I Introduction
To enhance spectrum efficiency and massive connectivity, non-orthogonal multiple access (NOMA) [1, 2] has been identified as one of the key technologies for the fifth generation (5G) networks. The pivotal feature of NOMA is its capability of sharing the same physical resource element (RE), where multiple users’ signals are linearly superposed over different power levels by using the superposition coding scheme. To get the desired signal, multi-user detection algorithm [3], i.e., successive interference cancellation (SIC) or message passing algorithm (MPA) is carried out at the receiver.
More particularly, based on spreading signature of multiple access (MA), NOMA schemes can be divided into two categories: power-domain NOMA (PD-NOMA) and code-power NOMA (CD-NOMA). In [4]
, two evaluation metrics of PD-NOMA networks including outage probability and ergodic rate have been proposed, where the outage behaviors of users and ergodic rate have been discussed by applying stochastic geometry. From a practical perspective, the authors in
[5] studied the performance of PD-NOMA for the two-user case with imperfect channel state information (CSI), where the closed-form expressions of outage probability were derived. When NOMA users have similar channel conditions, the authors of [6] proposed a PD-NOMA based multicast-unicast scheme and verified that the spectral efficiency of PD-NOMA based multicast-unicast scheme is higher than that of orthogonal multiple access (OMA) based one.As a further advance, CD-NOMA is viewed as a special extension of PD-NOMA, in which the data streams of multiple users are directly mapped into multiple REs (or subcarriers ) through the sparse matrix/codebook or low density spread sequence. Actually, CD-NOMA mainly include sparse code multiple access (SCMA), pattern division multiple access (PDMA), multi-user sharing access (MUSA), etc. In [7], the authors proposed a sub-optimal design approach to design the sparse codebook of SCMA. On the condition of the fixed sparse pattern matrix, the authors of [8] evaluated the link level performance of PDMA and confirmed that PDMA can achieve the higher spectrum efficiency than OMA. In [9], MUSA is capable of adopting a grant-free scheme to support Internet of Things (IoT) scenario. However, up to now, there is no work investigating the performance of the unified NOMA framework.
Driven by this, we investigate the outage performance of the unified NOMA framework by invoking stochastic geometry. Since the detection of NOMA users mainly depend on efficient SIC schemes, both imperfect SIC (ipSIC) and perfect SIC (pSIC) are taken into considered. We derive the exact expressions of outage probability for a pair of NOMA users (i.e., the -th user and -th user) in the unified framework. To obtain deep insights, we further derive the asymptotic outage probability of two users and attain the corresponding diversity orders. Due to the impact of residual interference (RI), the outage behavior of the -th user with ipSIC for CD/PD-NOMA (CD-NOMA and PD-NOMA) converges to an error floor. Furthermore, we confirm that the outage behavior of CD-NOMA is superior to that of PD-NOMA. Additionally, we analyze system throughput for CD/PD-NOMA in the delay-limited transmission.
Ii Network Model
Ii-a Network Descriptions
Consider a unified NOMA downlink transmission scenario, where a base station (BS) transmits the information to randomly users. The BS directly maps the data streams of multiple users into subcarriers or REs by utilizing one sparse spreading matrix , in which there are a few number of non-zero entries within it and satisfies the relationship . For simplicity, we assume that the BS and NOMA users are equipped with a single antenna, respectively. Assuming that the BS is located at the center of circular cluster denoted as , with radius and the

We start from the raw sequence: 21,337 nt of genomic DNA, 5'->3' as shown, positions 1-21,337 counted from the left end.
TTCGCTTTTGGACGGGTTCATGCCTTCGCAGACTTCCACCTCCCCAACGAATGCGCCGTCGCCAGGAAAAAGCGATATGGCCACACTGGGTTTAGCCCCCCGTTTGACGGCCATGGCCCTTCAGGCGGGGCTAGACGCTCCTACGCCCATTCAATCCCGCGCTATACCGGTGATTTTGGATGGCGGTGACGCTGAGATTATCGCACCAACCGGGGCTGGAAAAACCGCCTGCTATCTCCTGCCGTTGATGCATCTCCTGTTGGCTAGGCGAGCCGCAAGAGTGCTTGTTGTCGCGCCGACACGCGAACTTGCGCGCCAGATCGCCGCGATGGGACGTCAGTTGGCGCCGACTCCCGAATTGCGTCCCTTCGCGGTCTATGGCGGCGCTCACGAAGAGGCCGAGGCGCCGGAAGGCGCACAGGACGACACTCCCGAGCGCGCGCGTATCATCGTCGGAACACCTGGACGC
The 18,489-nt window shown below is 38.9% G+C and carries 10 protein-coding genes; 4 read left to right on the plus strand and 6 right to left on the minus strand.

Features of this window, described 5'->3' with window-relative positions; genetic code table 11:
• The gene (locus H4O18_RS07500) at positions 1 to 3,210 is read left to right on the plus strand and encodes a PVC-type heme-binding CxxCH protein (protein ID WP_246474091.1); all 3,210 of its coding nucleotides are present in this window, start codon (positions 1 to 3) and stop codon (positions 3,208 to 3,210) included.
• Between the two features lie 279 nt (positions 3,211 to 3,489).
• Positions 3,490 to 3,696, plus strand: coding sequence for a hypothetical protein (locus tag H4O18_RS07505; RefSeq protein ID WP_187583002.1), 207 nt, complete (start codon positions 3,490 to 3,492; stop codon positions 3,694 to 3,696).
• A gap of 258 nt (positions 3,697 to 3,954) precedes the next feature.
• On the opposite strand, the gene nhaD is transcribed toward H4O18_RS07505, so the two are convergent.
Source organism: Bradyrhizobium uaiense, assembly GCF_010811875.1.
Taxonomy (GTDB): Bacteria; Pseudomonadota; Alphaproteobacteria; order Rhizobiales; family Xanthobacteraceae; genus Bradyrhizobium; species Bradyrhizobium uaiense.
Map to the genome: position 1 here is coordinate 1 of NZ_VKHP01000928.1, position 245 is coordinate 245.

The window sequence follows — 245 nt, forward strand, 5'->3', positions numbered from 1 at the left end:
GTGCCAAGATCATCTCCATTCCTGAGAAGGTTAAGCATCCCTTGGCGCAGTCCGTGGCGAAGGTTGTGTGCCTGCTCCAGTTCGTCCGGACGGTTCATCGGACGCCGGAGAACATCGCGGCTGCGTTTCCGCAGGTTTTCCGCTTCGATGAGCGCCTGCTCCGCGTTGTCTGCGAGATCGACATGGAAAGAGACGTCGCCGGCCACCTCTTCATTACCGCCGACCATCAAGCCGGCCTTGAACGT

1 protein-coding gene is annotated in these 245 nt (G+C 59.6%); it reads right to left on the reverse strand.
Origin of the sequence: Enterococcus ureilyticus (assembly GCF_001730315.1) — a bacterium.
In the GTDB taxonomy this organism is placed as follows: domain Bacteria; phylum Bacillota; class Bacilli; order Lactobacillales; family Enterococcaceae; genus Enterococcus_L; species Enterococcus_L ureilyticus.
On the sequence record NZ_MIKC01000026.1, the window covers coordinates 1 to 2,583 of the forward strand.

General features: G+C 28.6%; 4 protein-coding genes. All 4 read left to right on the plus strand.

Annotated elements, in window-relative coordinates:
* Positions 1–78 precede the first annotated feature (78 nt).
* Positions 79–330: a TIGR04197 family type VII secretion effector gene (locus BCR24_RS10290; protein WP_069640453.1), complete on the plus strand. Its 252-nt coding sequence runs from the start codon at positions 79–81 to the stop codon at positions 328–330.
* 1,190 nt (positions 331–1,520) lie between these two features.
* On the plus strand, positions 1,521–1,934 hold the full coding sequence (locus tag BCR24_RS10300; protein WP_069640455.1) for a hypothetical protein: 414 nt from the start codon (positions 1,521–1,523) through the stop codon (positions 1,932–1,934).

NOMA users are uniformly distributed within circular cluster
[10]. To facilitate analysis, we assumed that users are divided into orthogonal pairs, in which the distant user and the nearby user can be distinguished based on their disparate channel conditions. Furthermore, each pair of users is randomly selected to carry out the NOMA protocol [4, 11]. A bound pass model is employed to model the channel coefficients in networks from the BS to users. Meanwhile, these wireless links are disturbed by additive white Gaussian noise (AWGN) with mean power . Without loss of generality, the effective channel gains between the BS and users are sorted as [12, 13] with the assistance of order statistics. In this paper, we focus on the -th user paired with the -th user for NOMA transmission.Ii-B Signal Model
Regarding the unified NOMA downlink transmission scenario, the BS transmits the superposed signals to multiple users, where the data stream of each user spreads over one column of sparse matrix. Hence the observation at the -th user over subcarriers is given by
(1) |
where , and are the normalized unity power signals for the -th and -th users, respectively, i.e, . We assume the fixed power allocation coefficients satisfy the condition that with , which is for fairness considerations.
denotes the normalized transmission power at BS. The sparse indicator vector of the
-th user is denoted by , which is one column of . More specifically, is the subcarrier index, where indicates the signals are mapped into the corresponding RE, otherwise, . Let denotes the channel vector between the BS and -th user occupying subcarriers with , where is the Rayleigh fading channel gain between the BS and -th user occupying the -th subcarrier, is a frequency dependent factor, is the path loss exponent and is the distance from BS to -th user. denotes the AWGN.To maximize the output SNRs and diversity orders, we employ the maximal ratio combiner (MRC) at the -th user over subcarriers. Let , and then the received signal at the -th user can be written as